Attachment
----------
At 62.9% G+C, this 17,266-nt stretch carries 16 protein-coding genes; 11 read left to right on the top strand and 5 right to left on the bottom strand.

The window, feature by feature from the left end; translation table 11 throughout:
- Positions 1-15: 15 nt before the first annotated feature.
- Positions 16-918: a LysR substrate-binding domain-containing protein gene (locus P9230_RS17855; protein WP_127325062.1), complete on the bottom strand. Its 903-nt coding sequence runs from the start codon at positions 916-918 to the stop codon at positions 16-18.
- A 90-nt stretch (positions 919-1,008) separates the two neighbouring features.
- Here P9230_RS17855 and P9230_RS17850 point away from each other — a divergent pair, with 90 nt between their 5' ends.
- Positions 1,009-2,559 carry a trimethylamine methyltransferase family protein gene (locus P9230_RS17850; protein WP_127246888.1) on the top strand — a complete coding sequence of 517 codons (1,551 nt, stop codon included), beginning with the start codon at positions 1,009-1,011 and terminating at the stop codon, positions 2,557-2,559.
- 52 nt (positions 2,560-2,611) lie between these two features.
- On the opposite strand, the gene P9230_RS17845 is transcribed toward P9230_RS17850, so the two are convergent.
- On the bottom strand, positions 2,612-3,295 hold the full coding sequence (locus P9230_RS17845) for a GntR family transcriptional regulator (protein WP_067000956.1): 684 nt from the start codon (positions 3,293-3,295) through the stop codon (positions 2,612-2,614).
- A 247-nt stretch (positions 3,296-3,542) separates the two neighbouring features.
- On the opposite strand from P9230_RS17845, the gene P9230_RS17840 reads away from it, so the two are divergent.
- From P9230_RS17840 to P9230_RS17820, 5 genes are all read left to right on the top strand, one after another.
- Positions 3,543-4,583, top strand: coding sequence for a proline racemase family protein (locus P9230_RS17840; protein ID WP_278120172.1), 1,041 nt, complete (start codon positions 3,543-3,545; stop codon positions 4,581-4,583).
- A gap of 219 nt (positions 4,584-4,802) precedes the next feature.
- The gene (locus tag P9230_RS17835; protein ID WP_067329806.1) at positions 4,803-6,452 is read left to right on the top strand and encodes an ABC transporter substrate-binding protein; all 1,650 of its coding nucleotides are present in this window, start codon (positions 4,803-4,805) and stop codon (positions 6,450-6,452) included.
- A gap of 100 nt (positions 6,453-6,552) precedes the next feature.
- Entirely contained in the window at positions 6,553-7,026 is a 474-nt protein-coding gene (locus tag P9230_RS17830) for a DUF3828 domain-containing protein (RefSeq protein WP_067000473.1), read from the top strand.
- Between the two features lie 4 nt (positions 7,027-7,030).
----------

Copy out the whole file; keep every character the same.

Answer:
At 62.9% G+C, this 17,266-nt stretch carries 16 protein-coding genes; 11 read left to right on the top strand and 5 right to left on the bottom strand.

The window, feature by feature from the left end; translation table 11 throughout:
- Positions 1-15: 15 nt before the first annotated feature.
- Positions 16-918: a LysR substrate-binding domain-containing protein gene (locus P9230_RS17855; protein WP_127325062.1), complete on the bottom strand. Its 903-nt coding sequence runs from the start codon at positions 916-918 to the stop codon at positions 16-18.
- A 90-nt stretch (positions 919-1,008) separates the two neighbouring features.
- Here P9230_RS17855 and P9230_RS17850 point away from each other — a divergent pair, with 90 nt between their 5' ends.
- Positions 1,009-2,559 carry a trimethylamine methyltransferase family protein gene (locus P9230_RS17850; protein WP_127246888.1) on the top strand — a complete coding sequence of 517 codons (1,551 nt, stop codon included), beginning with the start codon at positions 1,009-1,011 and terminating at the stop codon, positions 2,557-2,559.
- 52 nt (positions 2,560-2,611) lie between these two features.
- On the opposite strand, the gene P9230_RS17845 is transcribed toward P9230_RS17850, so the two are convergent.
- On the bottom strand, positions 2,612-3,295 hold the full coding sequence (locus P9230_RS17845) for a GntR family transcriptional regulator (protein WP_067000956.1): 684 nt from the start codon (positions 3,293-3,295) through the stop codon (positions 2,612-2,614).
- A 247-nt stretch (positions 3,296-3,542) separates the two neighbouring features.
- On the opposite strand from P9230_RS17845, the gene P9230_RS17840 reads away from it, so the two are divergent.
- From P9230_RS17840 to P9230_RS17820, 5 genes are all read left to right on the top strand, one after another.
- Positions 3,543-4,583, top strand: coding sequence for a proline racemase family protein (locus P9230_RS17840; protein ID WP_278120172.1), 1,041 nt, complete (start codon positions 3,543-3,545; stop codon positions 4,581-4,583).
- A gap of 219 nt (positions 4,584-4,802) precedes the next feature.
- The gene (locus tag P9230_RS17835; protein ID WP_067329806.1) at positions 4,803-6,452 is read left to right on the top strand and encodes an ABC transporter substrate-binding protein; all 1,650 of its coding nucleotides are present in this window, start codon (positions 4,803-4,805) and stop codon (positions 6,450-6,452) included.
- A gap of 100 nt (positions 6,453-6,552) precedes the next feature.
- Entirely contained in the window at positions 6,553-7,026 is a 474-nt protein-coding gene (locus tag P9230_RS17830) for a DUF3828 domain-containing protein (RefSeq protein WP_067000473.1), read from the top strand.
- Between the two features lie 4 nt (positions 7,027-7,030).